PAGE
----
Industry Insights

Save Time and the Environment with Traffic Congestion Monitoring

IoT-enabled traffic congestion monitoring offers us an automated way to save time and reduce environmental pollutants.

Dani Broderick
December 3, 2020

Prior to COVID, I spent roughly 45 minutes each way commuting to and from work. That adds up to 450 minutes, or 7.5 hours, per week. Thankfully, I have since been able to cut my commute by over 99.99%! 

All jokes aside, humans spend a lot of time on transportation whether that be driving to work or taking a bus to the grocery store. In fact, that time is only increasing due to increasing population densities, round-the-clock congestion times (opposed to the traditional rush hour), and more. A recent Texas A&M study [1] found that there has been a startling increase in commute times in recent year due to backups that are costing commuters 54 hours and $1,080 in wasted time and fuel. 

Increases in traffic doesn’t just affect individual commuters, they have compounding effects on our cities and environment. Some negative impacts include:

  • Additional emissions which negatively impact the health of our communities and our planet
  • Unpredictable commute times that require commuters to factor in additional, often wasted, buffer time
  • Higher likelihood of accidents, which in turn causes additional traffic as passing drivers become distracted and slow down to view the wreckage 
  • Lack of access to emergency services that can’t navigate through congested streets and highways 

Thankfully, traffic congestion is one of many challenges the emerging industry of Smart Governments and Cities is tackling. With built-in sensors and data capturing tools, cities can better control and plan their traffic patterns. Real-time and historic monitoring can benefit commuters, city planners, and other officials in the following ways:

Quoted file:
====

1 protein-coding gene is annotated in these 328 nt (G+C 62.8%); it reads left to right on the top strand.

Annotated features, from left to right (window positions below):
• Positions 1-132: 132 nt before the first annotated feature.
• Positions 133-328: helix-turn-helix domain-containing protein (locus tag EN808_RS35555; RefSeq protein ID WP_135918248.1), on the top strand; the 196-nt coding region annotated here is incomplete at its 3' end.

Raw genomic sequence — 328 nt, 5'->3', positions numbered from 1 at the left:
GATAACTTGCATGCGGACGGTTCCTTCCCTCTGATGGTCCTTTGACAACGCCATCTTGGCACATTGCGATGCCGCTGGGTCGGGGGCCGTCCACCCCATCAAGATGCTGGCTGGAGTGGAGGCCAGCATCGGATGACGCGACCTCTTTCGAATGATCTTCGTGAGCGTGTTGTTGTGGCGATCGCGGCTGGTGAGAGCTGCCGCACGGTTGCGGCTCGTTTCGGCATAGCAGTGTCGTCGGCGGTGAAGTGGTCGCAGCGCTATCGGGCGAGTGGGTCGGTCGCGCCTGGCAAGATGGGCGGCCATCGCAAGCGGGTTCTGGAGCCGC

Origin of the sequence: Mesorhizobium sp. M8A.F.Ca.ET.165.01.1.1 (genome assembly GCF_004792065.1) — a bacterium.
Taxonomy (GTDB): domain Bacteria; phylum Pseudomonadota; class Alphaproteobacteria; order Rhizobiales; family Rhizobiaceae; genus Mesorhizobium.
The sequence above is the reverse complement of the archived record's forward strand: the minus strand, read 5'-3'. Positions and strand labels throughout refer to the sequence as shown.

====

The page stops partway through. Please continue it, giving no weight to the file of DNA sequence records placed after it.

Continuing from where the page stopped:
• Provide accurate and reliable travel times for more efficient commutes 
  • Control traffic flow and signals (such as stop lights) to optimize the speed of drivers and prevent slowdowns 
  • Analyze causes of congestion to plan roadways and other new infrastructure 
  • Capture marketing and population movement data for local businesses and venues

There are a number of different ways to implement an IoT traffic congestion monitoring system. Some examples include embedding sensors into the roadways, use cameras and other imagine systems to detect motor volumes and speed, and even monitoring anonymized GPS and cellular data. Once the infrastructure is in place to capture traffic data, artificial intelligence and machine learning can be used to understand historic traffic patterns and make predictions on future models to help us all commute safely and effectively. 

Dani Broderick

Director, Product Management

As a mechanical engineering by education with a passion for human-centered design, Dani enjoys applying her technical background to help solve multifaceted problems. She also enjoys a variety of creative hobbies including watercolor painting, cooking, and writing (to the delight of her playwright mother). Her favorite genre of books is autobiographies and her backhand in tennis is pretty killer.

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